Currently on View at the Updike Farmstead

Einstein Salon and Innovators Gallery
Princeton's Portrait
The A-TEAM Artists of Trenton
Rex Goreleigh’s Field Workers
A Morning at Updike Farmstead: Photographs by the Princeton Photography Club


Sampling of display in Einstein Salon and Innovators Gallery


Permanently on view on the first floor of the farmhouse at the Updike Farmstead, the Einstein Salon and Innovators Gallery celebrates the worldly and entrepreneurial spirit of the citizens of Princeton. Albert Einstein, renowned scientist and thinker, anchors the gallery, while changing displays highlight others from the galaxy of Princeton stars.

Photographs, documents, and other interpretive material contextualize the captivating highlight pieces from the Einstein furniture collection, painting a fascinating and comprehensive picture of Einstein’s time in Princeton from 1933 to 1955. Visitors can expect an intimate and up-close encounter with furniture from Einstein’s home at 112 Mercer Street, including Einstein’s writing desk – complete with ink spill – situated with Einstein’s favorite chair. The furniture provides a physical link to an extraordinary man and his journey out of an unsafe Europe.

Throughout 2016, the gallery will also explore featured innovator John von Neumann, the Hungarian-born mathematician who led the team that pioneered one of the first modern, stored-program electronic digital computers – initially dubbed “MANIAC” – at the Institute for Advanced Study in Princeton. Visitors will come to understand von Neumann’s involvement in the Manhattan Project and see his ID card for the Los Alamos assembly plant. Visitors will also be able to view original physical components from the MANIAC computer, generously loaned by the Shelby White and Leon Levy Archives Center at the Institute for Advanced Study.

Come and be inspired by the pioneers who have put Princeton on the map as the frontier for new ideas!

Evelyn Dolsky, a member of one of Princeton’s earliest Jewish families, sits near Carnegie Lake with Eva and Sadie Kreeley
c. 1930s
Collection of the Historical Society of Princeton


Now on view at the Updike Farmstead, Princeton’s Portrait celebrates our town through extraordinary, vintage photographs, many never before exhibited. Drawn from HSP’s archives—a visual storehouse of Princeton history—they are an unparalleled view into the past.

Most of the photographs were taken just as photography blossomed, at the turn of the last century (and many are the product of Princeton’s esteemed Rose Photography Studio). The images celebrate the land and a way of life that is largely gone. Farmers toil in the sun. Haystacks dot rolling fields. Families show off their country homes; a young boy shows off his prized hen.



A selection of work from The A-TEAM Artists of Trenton is on view in the first floor hallway of the farmhouse. The A-TEAM Artists of Trenton is an independent art cooperative based at the Trenton Area Soup Kitchen (TASK). Membership in the A-TEAM is open to everyone who uses the services and programs of TASK. The artists and program coordinator meet once per week to create artwork in all different media. The work of the A-TEAM artists is shown at TASK and at exhibitions throughout Mercer County. Proceeds from the sales of related posters, notecards and the work itself go directly to the artists.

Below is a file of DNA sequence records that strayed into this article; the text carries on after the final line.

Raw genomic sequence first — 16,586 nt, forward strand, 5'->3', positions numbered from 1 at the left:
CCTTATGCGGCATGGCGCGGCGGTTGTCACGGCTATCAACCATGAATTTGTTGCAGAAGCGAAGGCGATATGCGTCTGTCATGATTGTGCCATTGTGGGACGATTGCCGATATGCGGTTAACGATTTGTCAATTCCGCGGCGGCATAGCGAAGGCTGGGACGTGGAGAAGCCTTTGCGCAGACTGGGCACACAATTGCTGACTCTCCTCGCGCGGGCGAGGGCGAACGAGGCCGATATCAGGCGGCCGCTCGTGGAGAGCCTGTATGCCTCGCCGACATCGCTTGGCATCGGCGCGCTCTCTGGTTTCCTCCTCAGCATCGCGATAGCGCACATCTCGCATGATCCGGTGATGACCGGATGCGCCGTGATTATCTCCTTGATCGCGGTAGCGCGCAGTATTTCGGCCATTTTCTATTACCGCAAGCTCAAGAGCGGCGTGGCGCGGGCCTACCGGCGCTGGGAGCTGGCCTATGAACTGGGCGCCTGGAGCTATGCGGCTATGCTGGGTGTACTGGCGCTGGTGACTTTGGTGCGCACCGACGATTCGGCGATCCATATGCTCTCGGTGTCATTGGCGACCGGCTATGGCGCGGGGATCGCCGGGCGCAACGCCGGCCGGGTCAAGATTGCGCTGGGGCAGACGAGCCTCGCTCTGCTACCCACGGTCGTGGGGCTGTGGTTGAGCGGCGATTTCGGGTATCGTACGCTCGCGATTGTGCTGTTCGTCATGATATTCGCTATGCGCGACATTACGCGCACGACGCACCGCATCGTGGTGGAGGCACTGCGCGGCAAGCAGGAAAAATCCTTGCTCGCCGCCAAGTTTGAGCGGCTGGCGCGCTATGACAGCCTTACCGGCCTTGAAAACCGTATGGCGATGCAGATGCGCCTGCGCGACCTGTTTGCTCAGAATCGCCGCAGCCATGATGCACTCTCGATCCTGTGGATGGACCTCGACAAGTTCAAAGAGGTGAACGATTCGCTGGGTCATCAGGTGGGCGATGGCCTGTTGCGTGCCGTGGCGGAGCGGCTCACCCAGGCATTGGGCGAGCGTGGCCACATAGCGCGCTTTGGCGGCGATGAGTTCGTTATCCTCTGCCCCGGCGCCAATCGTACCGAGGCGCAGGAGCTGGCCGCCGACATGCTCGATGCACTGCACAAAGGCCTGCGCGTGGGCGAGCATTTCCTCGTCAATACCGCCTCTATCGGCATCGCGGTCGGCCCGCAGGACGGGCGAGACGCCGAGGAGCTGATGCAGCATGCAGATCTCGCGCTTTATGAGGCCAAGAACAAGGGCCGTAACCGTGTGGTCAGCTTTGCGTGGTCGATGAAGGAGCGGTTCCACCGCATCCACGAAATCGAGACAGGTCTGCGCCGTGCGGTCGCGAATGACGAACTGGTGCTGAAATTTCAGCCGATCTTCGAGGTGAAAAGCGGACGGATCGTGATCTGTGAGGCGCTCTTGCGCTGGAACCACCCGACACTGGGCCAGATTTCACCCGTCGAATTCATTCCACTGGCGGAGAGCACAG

The artwork shown in the farmhouse resulted from visits by the A-TEAM to Updike Farmstead since 2009. The Historical Society first exhibited the work of the A-TEAM in the summer of 2009 at Bainbridge House during the exhibition Hunger Pains: Feeding People in Central New Jersey.

To learn more about the A-Team artists, visit http://www.ateamartists.com.


On loan from the Witherspoon Street Presbyterian Church, Rex Goreleigh’s Field Workers is on view in the first floor hallway of the farmhouse. Artist Rex Goreleigh began the Migrant Series when he discovered that the “children of migrant workers were being systematically segregated from other children.” They were also not taking part in the summer arts and crafts program that Goreleigh was teaching in Roosevelt, New Jersey during the summers of 1955 and 1956. His watercolor drawings and oil paintings brought to light the difficult conditions under which African-American migrant laborers worked and lived on the farms of central New Jersey in the 1950s through the 1970s. An exhibition of Goreleigh’s work, Rex Goreleigh: Revisited in Princeton was on view at the Historical Society’s Bainbridge House location in the fall of 2009.


From the simplicity of an age-worn windowsill to the expansive sweep of swaying cornfields, the Farmstead’s beauty shines through a selection of photographs from members of the Princeton Photography Club (PPC). Taken on May 19, 2012, the images create a unique portrait of a special place that stands at the juncture of past and present.

The Historical Society is grateful to the PPC for partnering with us to create and exhibit these remarkable photographs. Their work is the fruit of our efforts to encourage visual and performing artists to use the Farmstead to inspire reflection, creativity, and imagination. To learn more about the PPC, visit http://www.princetonphotoclub.org.